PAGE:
Dstlry promo

The Beat:

DSTLRY is here.

Since Comixology was folded into Amazon last year, and founder David Steinberger left the company, many have seen him and former Comixology executive Chip Mosher hanging out together quite a bit. Many surmised they were working on a new thing and today we learned what that new thing is: DSTLRY, a new comics publisher that brings together an innovative relationship with creators, and a “StubHub-Style Resellable Digital Marketplace."

Announced today with a pretty glowing piece in The New York Times, the best breakdown of what and who DSTLRY is comes from The Beat, which is why I’m sourcing — and will be quoting — their article here.

On paper, DSTLRY is saying all of the right things, for example:

Each “Founding Creator" will hold an equity stake in the company, and an additional 3% of DSTLRY’s company equity will be distributed among all creators who release projects during the first three years of DSTLRY’s publishing slate, with money allocated based on title performance.

And the lineup of creators and talent is hard to ignore, e.g.:

The line-up of Founding Creators is loaded: Scott Snyder (Batman, Wytches), Tula Lotay (Barnstormers), James Tynion IV (Something Is Killing the Children, The Joker War), Junko Mizuno (Pure Trance, Ravina the Witch?), Ram V (Detective Comics, The Many Deaths of Laila Starr), Mirka Andolfo (Sweet Paprika, Mercy), JoÁ«lle Jones (Lady Killer, Catwoman), Jock (Batman: One Dark Knight, Wytches), Becky Cloonan (Wonder Woman, Batgirls), Brian Azzarello (100 Bullets, Joker), Elsa Charretier (Love Everlasting, November), Stephanie Phillips (Grim, Harley Quinn), Lee Garbett (Spider-Man, Skyward), Marc Bernardin (Adora and the Distance, Star Trek: Picard), Jamie McKelvie (The Wicked + The Divine, Captain Carter), and Founding Editor Will Dennis (Y: The Last Man, Snow Angels).

But it’s their business plan that has me scratching my head.

Unlike Comixology, DSTLRY will launch with oversized 48-page issues in both print and digital, distributed to comics shops in the usual way. Collected editions will be widely available in print and digital.

That much is like a traditional publisher. But DSTLRY is adding what they bill as “a Stub Hub for digital comics." Digital drops of individual issues will come with various benefits — special discounts, exclusive drops, and meetups with the creators — and while they are NOT NFTs they will be fully ownable and resellable. Owners will be able to resell their items on the DSTLRY marketplace. Although they can set their own price, a percentage of resale goes back to the creators. Physical issues will be limited-edition collectibles in the traditional sense.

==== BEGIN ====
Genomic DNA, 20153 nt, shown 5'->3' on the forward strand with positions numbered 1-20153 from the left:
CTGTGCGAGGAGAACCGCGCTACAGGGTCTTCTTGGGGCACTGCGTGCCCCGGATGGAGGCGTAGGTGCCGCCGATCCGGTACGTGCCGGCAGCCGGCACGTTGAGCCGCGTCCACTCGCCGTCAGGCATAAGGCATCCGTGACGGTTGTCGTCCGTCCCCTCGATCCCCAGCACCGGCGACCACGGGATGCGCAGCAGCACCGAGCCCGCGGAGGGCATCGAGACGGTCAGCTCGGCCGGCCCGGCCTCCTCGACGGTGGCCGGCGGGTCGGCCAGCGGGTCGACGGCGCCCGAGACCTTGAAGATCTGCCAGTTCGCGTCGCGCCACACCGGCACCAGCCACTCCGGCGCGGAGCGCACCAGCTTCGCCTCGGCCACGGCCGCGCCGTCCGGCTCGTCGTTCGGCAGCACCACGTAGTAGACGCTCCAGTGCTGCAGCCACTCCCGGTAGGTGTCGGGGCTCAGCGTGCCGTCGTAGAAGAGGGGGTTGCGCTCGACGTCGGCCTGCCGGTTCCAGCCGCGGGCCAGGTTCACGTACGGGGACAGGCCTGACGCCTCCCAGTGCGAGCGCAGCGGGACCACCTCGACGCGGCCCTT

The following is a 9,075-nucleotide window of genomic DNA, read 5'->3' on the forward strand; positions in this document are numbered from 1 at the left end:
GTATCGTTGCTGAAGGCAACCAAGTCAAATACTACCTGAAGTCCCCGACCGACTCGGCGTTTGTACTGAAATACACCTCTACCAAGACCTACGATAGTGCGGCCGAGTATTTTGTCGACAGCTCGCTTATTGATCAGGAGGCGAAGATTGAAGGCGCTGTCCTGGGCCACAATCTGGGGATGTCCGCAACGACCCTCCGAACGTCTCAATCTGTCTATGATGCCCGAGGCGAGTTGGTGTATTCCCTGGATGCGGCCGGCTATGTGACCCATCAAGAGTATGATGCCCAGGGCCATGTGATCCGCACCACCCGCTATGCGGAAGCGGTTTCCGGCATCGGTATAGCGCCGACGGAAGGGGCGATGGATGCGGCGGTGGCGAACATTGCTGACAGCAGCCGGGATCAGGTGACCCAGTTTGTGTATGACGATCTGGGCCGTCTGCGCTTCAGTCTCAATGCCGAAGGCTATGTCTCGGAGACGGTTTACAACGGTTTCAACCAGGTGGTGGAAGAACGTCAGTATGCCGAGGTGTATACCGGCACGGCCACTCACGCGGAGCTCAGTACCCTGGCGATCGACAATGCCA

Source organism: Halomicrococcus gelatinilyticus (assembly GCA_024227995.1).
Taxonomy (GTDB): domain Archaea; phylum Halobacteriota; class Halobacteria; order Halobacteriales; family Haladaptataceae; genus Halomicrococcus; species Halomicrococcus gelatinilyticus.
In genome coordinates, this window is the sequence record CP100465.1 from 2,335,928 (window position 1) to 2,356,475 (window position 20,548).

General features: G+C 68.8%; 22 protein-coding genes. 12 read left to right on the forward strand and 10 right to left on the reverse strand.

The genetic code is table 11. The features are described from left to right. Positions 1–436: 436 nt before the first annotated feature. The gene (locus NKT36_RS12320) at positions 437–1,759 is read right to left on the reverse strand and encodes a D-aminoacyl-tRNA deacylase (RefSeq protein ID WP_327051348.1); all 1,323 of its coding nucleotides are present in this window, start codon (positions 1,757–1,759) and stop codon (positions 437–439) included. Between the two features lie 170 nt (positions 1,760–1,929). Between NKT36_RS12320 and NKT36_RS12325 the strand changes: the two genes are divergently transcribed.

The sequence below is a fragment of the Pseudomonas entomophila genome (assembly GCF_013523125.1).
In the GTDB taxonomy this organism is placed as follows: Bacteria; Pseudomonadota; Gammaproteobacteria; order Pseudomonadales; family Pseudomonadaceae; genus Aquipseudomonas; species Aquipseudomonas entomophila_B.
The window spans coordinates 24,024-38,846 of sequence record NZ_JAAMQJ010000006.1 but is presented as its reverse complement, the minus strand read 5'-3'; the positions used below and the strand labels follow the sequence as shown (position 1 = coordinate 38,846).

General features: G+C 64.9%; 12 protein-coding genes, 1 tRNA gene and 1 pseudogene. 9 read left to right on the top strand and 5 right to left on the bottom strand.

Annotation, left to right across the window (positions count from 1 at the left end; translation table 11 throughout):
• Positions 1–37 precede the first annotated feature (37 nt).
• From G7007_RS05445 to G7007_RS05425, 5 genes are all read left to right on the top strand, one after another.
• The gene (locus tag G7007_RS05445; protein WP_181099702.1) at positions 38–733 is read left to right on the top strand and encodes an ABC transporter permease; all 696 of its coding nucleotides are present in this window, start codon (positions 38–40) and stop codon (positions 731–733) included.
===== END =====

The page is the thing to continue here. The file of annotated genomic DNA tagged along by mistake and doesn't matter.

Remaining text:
So I’m glad that...

  1. This isn’t NFT-based.
  2. Collected editions will be wildely avialable in digital

As a trade-waiter with a massive collection on ComiXology, I feel like this is somewhat being catered to me, even though I’m pretty sure their books won’t be available on Amazon. (Maybe I’m wrong?) This marketplace idea, overall, sounds massively misguided and as if it’s trying to capture a part of the audience that just isn’t there. The idea behind selling digital content is the lack of overhead, the lack of rush, the ease of accessibility. Sure, you can’t “lend" in many traditional senses, or re-sell, but…that’s the compremise made.

This feels like a fools errand that, if the company gets acquired or goes belly up, you’re out the whole shebang.

I appreciate the effort to cut in the creators on the resale, but is that a massive concern? Please, creators, I know I know some of you, and you might be reading this…what does that mean to you? Is it a given of extra funding, or is it sort of a “nice if I get it, but I don’t expect it" scenario?

At the end of the day, like with any new comic company, the core business will rest on if the books are good. We can debate the rest. But right now? I’ve got a very raised eyebrow at their plans. Wish them the best just the same.